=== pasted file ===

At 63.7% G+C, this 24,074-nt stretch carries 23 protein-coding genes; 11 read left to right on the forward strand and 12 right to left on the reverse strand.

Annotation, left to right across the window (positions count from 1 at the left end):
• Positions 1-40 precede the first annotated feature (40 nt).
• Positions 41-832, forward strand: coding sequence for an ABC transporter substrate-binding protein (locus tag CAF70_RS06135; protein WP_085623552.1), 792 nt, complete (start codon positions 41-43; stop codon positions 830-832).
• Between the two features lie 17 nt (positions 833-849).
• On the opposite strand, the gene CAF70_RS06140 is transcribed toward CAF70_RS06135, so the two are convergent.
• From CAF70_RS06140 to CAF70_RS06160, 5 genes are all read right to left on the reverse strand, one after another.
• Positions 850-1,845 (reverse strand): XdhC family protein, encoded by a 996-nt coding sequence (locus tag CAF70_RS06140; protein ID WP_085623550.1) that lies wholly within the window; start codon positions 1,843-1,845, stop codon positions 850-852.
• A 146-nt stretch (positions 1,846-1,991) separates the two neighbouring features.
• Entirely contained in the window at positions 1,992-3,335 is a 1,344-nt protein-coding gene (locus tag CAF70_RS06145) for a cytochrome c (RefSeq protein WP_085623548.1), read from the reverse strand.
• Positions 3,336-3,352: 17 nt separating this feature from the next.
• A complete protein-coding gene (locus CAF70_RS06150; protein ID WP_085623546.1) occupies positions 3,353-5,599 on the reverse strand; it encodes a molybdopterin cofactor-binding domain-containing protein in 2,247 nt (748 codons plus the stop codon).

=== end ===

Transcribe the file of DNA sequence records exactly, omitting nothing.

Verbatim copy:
At 63.7% G+C, this 24,074-nt stretch carries 23 protein-coding genes; 11 read left to right on the forward strand and 12 right to left on the reverse strand.

Annotation, left to right across the window (positions count from 1 at the left end):
• Positions 1-40 precede the first annotated feature (40 nt).
• Positions 41-832, forward strand: coding sequence for an ABC transporter substrate-binding protein (locus tag CAF70_RS06135; protein WP_085623552.1), 792 nt, complete (start codon positions 41-43; stop codon positions 830-832).
• Between the two features lie 17 nt (positions 833-849).
• On the opposite strand, the gene CAF70_RS06140 is transcribed toward CAF70_RS06135, so the two are convergent.
• From CAF70_RS06140 to CAF70_RS06160, 5 genes are all read right to left on the reverse strand, one after another.
• Positions 850-1,845 (reverse strand): XdhC family protein, encoded by a 996-nt coding sequence (locus tag CAF70_RS06140; protein ID WP_085623550.1) that lies wholly within the window; start codon positions 1,843-1,845, stop codon positions 850-852.
• A 146-nt stretch (positions 1,846-1,991) separates the two neighbouring features.
• Entirely contained in the window at positions 1,992-3,335 is a 1,344-nt protein-coding gene (locus tag CAF70_RS06145) for a cytochrome c (RefSeq protein WP_085623548.1), read from the reverse strand.
• Positions 3,336-3,352: 17 nt separating this feature from the next.
• A complete protein-coding gene (locus CAF70_RS06150; protein ID WP_085623546.1) occupies positions 3,353-5,599 on the reverse strand; it encodes a molybdopterin cofactor-binding domain-containing protein in 2,247 nt (748 codons plus the stop codon).